There is a remarkable video that has, of late, been making the rounds, on social media. The video is shot through the windshield of a moving automobile. The wipers are operating; it is raining outside. A father, whom we can’t see, narrates, as he drives. He draws our attention to a 10-year-old child, wearing a backpack, who is running a short distance ahead of the car.
"Dad" informs viewers that his son was suspended from using the bus to school, for a period of three days, because he was “being a little bully”. Dad further informs us that he does not tolerate this and that, in his role as parent, he’s decided that his son must now run to school. Given that his son was “a little rude”, the other day, to “Michelle” – presumably his mother – Dad has decided that his son must run, even as it is raining.
Dad continually reminds us that THIS is parenting. The good news, he notes, is that “you don’t need to kill your kids and you usually don’t need to beat them.” Dad quips that his son will likely become a good runner. He hints that a less active and, thus, unacceptable option would be to let his son sit in front of an X-box, all day. Dad drawls that, unlike his guns, which he can lock in a safe, he cannot forever lock up his son. And, so, he is teaching his son a lesson. Dad reports that his son has indirectly expressed gratitude for the active and present role he (Dad) has played in his upbringing. He further reports that his son’s behavior has “come under control” over the course of the past week.
It is unclear why Dad is following, by car. Is he concerned for his son’s safety? The neighborhood seems fairly residential and thus, not unsafe, for 10-year-old to navigate, on his own. Is Dad trying to ensure that his son will run and not simply walk? (If his son were to try and walk, how would Dad oblige him to resume running?) Might Dad only be riding along, in order to video his son running and thereby be in a position to share his parenting values with others?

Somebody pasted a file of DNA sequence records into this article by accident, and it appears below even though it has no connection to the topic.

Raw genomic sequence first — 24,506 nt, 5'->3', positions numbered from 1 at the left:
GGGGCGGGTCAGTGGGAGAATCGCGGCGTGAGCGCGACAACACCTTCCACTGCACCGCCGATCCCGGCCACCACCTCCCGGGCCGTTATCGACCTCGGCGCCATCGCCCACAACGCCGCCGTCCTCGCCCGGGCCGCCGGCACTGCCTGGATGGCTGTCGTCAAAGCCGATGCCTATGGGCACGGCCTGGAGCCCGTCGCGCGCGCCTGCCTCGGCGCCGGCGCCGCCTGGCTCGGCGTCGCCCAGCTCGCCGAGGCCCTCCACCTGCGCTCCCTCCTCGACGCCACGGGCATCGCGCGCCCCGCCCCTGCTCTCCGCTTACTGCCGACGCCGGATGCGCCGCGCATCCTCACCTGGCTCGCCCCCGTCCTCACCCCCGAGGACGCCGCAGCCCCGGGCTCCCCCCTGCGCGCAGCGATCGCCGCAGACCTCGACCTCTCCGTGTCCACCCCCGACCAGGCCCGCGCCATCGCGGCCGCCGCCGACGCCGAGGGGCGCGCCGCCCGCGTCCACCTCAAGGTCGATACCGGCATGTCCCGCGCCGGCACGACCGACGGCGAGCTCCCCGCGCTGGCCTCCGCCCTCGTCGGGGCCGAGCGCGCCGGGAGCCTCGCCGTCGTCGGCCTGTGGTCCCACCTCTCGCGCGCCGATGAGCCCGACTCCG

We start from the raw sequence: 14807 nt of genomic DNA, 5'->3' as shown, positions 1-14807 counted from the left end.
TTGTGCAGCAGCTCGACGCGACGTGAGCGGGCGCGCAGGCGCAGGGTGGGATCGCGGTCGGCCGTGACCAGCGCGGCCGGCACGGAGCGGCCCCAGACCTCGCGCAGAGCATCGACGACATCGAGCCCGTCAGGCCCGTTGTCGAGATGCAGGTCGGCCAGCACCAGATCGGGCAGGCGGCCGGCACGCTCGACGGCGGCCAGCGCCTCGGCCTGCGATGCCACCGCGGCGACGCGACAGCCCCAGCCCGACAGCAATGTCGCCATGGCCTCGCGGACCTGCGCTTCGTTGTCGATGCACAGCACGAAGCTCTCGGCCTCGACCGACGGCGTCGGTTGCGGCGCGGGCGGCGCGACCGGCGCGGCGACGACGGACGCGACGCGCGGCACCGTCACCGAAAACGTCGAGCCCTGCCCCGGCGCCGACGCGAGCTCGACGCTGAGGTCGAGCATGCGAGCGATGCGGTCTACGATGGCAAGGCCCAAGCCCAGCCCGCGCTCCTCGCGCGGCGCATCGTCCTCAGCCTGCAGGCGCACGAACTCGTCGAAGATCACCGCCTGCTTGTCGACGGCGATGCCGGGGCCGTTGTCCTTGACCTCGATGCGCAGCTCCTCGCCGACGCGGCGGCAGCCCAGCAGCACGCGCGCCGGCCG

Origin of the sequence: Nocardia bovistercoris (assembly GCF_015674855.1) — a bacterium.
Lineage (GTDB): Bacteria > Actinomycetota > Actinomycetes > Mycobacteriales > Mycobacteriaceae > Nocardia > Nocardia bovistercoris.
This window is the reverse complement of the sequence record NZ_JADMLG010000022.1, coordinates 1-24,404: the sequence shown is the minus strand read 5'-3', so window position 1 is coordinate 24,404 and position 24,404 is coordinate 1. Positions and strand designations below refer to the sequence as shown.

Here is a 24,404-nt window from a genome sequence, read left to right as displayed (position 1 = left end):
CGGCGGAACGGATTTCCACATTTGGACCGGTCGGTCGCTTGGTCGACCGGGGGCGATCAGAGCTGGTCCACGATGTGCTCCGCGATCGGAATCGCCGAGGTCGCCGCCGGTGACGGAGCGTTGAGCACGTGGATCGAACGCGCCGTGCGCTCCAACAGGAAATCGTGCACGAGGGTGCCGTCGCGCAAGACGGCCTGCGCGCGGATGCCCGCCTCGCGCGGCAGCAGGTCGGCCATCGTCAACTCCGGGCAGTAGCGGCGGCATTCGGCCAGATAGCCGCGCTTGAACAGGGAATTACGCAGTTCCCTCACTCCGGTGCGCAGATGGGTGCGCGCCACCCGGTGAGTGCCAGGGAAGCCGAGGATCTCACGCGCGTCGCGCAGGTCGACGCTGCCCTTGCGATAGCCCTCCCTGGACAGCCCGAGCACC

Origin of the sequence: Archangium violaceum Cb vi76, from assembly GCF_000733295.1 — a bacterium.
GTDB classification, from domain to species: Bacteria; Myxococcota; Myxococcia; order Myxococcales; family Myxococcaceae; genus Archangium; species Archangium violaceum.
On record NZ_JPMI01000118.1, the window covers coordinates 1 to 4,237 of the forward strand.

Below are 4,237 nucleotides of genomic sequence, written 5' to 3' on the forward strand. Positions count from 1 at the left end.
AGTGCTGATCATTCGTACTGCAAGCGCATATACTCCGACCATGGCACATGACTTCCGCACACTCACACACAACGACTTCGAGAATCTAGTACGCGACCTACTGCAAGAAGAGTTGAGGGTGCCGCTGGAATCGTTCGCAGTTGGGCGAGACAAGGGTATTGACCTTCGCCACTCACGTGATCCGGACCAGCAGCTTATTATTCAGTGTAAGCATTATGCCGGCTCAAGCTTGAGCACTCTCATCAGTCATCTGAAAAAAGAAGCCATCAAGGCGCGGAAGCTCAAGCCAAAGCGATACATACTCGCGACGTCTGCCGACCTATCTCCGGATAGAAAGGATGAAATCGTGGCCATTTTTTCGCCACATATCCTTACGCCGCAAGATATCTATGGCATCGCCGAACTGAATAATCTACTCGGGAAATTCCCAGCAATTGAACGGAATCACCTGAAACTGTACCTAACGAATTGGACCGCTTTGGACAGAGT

Dad introduces the video with the words “You better listen to your dad, Two thousand and Eighteen.” Early in the video, he identifies his son, by his first name. Later on, Dad shares the family’s last name, as well.
Community response to the video, as gauged by comments shared, is mostly positive. Not a few of the positive comments have come from those who self-identify as “educators”. A few commenters, though, have gently expressed their reservations.
What are your thoughts and feelings as you watch or simply read about this video?
Is this how you would wish to parent your children?
Do you recall how your own parents disciplined you? Were they less active and interventive than Dad? Did they, perhaps, treat you more harshly?
Can you put yourself in the place of the 10-year-old? Would Dad’s approach have been helpful to you, had you been acting as a bully? Why or why not?
Is there a more effective way for a parent to respond, or is this as good as parenting gets?